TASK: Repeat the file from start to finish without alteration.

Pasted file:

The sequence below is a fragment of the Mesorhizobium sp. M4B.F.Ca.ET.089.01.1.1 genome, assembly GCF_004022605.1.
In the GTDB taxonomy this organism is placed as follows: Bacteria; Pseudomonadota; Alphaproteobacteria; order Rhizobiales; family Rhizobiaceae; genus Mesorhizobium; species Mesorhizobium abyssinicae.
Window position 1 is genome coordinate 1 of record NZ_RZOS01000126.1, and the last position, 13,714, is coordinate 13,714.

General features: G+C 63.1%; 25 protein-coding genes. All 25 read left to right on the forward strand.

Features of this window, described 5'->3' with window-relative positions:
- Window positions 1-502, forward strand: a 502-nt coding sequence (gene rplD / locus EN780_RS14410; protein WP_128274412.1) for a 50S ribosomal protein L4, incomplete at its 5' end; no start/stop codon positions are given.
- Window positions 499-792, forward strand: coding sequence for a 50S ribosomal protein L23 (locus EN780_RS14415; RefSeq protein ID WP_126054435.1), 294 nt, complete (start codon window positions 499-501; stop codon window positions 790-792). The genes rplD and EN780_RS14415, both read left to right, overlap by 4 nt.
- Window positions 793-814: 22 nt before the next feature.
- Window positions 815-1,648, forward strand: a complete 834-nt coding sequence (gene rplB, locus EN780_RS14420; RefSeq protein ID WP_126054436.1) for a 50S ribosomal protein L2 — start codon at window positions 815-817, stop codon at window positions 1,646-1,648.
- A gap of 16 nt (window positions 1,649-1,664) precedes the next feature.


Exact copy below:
The sequence below is a fragment of the Mesorhizobium sp. M4B.F.Ca.ET.089.01.1.1 genome, assembly GCF_004022605.1.
In the GTDB taxonomy this organism is placed as follows: Bacteria; Pseudomonadota; Alphaproteobacteria; order Rhizobiales; family Rhizobiaceae; genus Mesorhizobium; species Mesorhizobium abyssinicae.
Window position 1 is genome coordinate 1 of record NZ_RZOS01000126.1, and the last position, 13,714, is coordinate 13,714.

General features: G+C 63.1%; 25 protein-coding genes. All 25 read left to right on the forward strand.

Features of this window, described 5'->3' with window-relative positions:
- Window positions 1-502, forward strand: a 502-nt coding sequence (gene rplD / locus EN780_RS14410; protein WP_128274412.1) for a 50S ribosomal protein L4, incomplete at its 5' end; no start/stop codon positions are given.
- Window positions 499-792, forward strand: coding sequence for a 50S ribosomal protein L23 (locus EN780_RS14415; RefSeq protein ID WP_126054435.1), 294 nt, complete (start codon window positions 499-501; stop codon window positions 790-792). The genes rplD and EN780_RS14415, both read left to right, overlap by 4 nt.
- Window positions 793-814: 22 nt before the next feature.
- Window positions 815-1,648, forward strand: a complete 834-nt coding sequence (gene rplB, locus EN780_RS14420; RefSeq protein ID WP_126054436.1) for a 50S ribosomal protein L2 — start codon at window positions 815-817, stop codon at window positions 1,646-1,648.
- A gap of 16 nt (window positions 1,649-1,664) precedes the next feature.